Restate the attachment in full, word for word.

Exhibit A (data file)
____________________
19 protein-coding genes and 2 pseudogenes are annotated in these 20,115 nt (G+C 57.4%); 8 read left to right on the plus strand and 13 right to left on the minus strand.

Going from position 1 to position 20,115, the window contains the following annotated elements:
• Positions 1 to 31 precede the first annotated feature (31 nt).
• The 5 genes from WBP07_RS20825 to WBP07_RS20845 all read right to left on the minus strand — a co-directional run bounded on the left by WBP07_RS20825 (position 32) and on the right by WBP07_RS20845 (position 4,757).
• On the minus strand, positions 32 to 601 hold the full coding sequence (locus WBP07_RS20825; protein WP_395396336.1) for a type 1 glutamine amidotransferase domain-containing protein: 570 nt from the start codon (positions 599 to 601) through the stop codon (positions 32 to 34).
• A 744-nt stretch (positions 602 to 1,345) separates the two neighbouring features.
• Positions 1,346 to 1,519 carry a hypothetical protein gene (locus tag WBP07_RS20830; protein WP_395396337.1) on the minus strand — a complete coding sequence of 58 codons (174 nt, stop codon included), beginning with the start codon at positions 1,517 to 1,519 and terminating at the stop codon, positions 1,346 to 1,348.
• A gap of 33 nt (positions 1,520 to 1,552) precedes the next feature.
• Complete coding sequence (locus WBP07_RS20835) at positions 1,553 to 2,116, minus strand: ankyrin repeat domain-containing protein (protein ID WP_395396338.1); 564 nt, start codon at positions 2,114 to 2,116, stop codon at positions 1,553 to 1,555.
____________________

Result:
19 protein-coding genes and 2 pseudogenes are annotated in these 20,115 nt (G+C 57.4%); 8 read left to right on the plus strand and 13 right to left on the minus strand.

Going from position 1 to position 20,115, the window contains the following annotated elements:
• Positions 1 to 31 precede the first annotated feature (31 nt).
• The 5 genes from WBP07_RS20825 to WBP07_RS20845 all read right to left on the minus strand — a co-directional run bounded on the left by WBP07_RS20825 (position 32) and on the right by WBP07_RS20845 (position 4,757).
• On the minus strand, positions 32 to 601 hold the full coding sequence (locus WBP07_RS20825; protein WP_395396336.1) for a type 1 glutamine amidotransferase domain-containing protein: 570 nt from the start codon (positions 599 to 601) through the stop codon (positions 32 to 34).
• A 744-nt stretch (positions 602 to 1,345) separates the two neighbouring features.
• Positions 1,346 to 1,519 carry a hypothetical protein gene (locus tag WBP07_RS20830; protein WP_395396337.1) on the minus strand — a complete coding sequence of 58 codons (174 nt, stop codon included), beginning with the start codon at positions 1,517 to 1,519 and terminating at the stop codon, positions 1,346 to 1,348.
• A gap of 33 nt (positions 1,520 to 1,552) precedes the next feature.
• Complete coding sequence (locus WBP07_RS20835) at positions 1,553 to 2,116, minus strand: ankyrin repeat domain-containing protein (protein ID WP_395396338.1); 564 nt, start codon at positions 2,114 to 2,116, stop codon at positions 1,553 to 1,555.